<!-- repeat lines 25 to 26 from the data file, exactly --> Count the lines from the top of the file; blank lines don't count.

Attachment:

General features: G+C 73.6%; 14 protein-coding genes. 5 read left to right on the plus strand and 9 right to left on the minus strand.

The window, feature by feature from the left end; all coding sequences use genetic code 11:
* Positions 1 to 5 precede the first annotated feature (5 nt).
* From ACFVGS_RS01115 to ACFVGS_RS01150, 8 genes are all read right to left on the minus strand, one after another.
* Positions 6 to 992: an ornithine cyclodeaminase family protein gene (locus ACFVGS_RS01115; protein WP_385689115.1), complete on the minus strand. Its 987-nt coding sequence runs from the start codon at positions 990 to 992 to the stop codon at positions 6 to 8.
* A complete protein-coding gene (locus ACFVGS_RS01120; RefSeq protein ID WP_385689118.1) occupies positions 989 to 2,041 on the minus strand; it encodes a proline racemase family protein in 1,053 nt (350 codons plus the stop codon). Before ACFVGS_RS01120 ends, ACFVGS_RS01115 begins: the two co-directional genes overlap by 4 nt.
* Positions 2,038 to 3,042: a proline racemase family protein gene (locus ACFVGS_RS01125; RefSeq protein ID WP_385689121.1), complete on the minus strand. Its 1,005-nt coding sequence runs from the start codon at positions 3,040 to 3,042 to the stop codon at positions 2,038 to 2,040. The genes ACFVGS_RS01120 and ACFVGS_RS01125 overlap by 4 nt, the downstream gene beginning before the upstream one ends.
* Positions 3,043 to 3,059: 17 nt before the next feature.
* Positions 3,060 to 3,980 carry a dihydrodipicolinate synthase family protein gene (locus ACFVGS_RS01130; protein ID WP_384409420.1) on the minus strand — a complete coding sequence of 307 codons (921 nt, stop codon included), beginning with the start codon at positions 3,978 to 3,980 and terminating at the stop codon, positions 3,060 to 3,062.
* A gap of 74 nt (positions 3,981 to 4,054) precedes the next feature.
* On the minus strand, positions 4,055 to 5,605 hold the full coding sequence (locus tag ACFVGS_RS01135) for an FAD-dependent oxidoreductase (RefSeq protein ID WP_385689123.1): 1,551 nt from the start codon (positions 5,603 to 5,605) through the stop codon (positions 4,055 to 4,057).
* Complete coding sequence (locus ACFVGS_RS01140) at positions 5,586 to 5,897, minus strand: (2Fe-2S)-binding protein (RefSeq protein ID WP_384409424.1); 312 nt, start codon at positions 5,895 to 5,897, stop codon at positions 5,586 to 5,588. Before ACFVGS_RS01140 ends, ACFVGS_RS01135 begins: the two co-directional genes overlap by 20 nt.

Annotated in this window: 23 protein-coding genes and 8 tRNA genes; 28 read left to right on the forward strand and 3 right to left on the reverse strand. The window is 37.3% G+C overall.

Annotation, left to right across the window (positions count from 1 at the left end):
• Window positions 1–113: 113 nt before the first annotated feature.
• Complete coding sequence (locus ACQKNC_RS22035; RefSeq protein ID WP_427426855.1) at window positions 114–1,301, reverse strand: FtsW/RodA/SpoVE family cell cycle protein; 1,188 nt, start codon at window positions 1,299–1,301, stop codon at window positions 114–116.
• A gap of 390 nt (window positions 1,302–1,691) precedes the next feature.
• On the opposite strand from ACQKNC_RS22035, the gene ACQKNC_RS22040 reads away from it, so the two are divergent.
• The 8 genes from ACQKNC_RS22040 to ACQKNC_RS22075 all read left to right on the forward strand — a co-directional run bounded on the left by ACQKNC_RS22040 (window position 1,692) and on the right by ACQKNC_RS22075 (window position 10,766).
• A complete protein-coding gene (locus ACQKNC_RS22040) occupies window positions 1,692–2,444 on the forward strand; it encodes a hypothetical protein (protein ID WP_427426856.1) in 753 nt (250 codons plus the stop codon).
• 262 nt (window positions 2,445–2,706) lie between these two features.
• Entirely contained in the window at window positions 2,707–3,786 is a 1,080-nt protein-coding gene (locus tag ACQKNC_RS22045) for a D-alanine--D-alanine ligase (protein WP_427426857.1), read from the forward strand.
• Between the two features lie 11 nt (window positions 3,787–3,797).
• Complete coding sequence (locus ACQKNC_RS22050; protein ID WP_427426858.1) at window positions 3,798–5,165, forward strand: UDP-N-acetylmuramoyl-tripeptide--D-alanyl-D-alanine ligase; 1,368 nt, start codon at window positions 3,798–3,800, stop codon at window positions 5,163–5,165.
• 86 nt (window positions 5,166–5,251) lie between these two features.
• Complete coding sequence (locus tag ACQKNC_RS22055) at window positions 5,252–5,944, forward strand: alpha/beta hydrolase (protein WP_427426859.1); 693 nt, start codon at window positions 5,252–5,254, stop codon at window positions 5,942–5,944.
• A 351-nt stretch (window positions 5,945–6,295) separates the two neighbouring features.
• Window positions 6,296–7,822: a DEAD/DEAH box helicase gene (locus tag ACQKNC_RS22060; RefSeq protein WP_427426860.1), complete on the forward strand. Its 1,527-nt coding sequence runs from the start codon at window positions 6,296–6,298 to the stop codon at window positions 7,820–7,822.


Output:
• 86 nt (window positions 5,166–5,251) lie between these two features.
• Complete coding sequence (locus tag ACQKNC_RS22055) at window positions 5,252–5,944, forward strand: alpha/beta hydrolase (protein WP_427426859.1); 693 nt, start codon at window positions 5,252–5,254, stop codon at window positions 5,942–5,944.